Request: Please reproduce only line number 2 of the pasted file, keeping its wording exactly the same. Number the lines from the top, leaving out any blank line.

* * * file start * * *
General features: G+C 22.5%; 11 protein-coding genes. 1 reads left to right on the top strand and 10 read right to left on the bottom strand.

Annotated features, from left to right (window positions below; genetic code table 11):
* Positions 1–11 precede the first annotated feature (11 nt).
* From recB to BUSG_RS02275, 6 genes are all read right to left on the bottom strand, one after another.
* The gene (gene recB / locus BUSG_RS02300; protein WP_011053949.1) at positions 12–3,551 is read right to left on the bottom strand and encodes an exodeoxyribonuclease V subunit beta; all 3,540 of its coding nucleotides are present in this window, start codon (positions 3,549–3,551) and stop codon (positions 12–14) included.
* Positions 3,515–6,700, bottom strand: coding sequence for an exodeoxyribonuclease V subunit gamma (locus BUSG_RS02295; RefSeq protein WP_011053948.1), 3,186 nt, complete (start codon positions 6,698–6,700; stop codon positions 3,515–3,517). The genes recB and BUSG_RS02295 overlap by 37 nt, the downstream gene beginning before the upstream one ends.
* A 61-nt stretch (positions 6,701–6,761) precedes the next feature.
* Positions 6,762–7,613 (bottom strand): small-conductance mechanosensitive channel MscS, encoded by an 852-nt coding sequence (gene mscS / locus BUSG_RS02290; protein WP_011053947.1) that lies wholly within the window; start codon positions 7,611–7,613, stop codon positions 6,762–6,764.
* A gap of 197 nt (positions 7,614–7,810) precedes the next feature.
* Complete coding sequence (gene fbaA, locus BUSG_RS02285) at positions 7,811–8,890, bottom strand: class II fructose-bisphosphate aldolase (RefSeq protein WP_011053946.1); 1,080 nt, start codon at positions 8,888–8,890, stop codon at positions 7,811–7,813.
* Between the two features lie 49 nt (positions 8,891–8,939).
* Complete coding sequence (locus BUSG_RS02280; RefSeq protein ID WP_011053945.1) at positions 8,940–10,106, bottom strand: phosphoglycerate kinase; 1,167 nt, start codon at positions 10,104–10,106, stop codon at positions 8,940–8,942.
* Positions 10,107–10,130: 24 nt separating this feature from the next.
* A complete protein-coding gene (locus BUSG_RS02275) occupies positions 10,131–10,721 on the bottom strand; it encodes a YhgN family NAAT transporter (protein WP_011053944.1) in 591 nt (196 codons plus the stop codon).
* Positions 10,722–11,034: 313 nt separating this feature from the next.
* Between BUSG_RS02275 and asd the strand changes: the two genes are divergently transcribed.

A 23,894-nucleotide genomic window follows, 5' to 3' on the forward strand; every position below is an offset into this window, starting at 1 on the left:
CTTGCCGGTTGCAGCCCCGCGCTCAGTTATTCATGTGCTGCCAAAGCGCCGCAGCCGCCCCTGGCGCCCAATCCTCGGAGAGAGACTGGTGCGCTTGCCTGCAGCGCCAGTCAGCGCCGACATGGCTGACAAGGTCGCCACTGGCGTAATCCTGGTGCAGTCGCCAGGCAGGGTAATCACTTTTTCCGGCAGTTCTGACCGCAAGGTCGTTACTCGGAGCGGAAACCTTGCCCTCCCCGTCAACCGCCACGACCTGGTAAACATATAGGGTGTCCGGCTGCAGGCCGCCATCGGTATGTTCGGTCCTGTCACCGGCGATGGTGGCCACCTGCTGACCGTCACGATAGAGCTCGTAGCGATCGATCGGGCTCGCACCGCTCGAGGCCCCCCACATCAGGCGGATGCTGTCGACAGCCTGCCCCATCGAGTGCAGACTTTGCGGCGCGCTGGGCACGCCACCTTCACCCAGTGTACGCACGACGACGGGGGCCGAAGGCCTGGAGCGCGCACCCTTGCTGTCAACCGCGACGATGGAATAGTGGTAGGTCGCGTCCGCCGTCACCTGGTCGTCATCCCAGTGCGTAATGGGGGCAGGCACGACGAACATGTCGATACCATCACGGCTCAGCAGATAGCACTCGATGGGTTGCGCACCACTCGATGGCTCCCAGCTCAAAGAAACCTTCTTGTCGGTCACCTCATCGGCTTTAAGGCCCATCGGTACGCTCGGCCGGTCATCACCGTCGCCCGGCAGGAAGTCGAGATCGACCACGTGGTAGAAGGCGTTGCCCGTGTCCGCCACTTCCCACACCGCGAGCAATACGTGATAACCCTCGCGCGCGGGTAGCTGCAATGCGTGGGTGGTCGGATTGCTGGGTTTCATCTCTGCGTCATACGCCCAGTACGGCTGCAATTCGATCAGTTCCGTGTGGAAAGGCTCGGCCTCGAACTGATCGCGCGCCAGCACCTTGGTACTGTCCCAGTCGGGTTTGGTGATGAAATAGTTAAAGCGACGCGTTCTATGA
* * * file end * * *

Annotated features, from left to right (window positions below; genetic code table 11):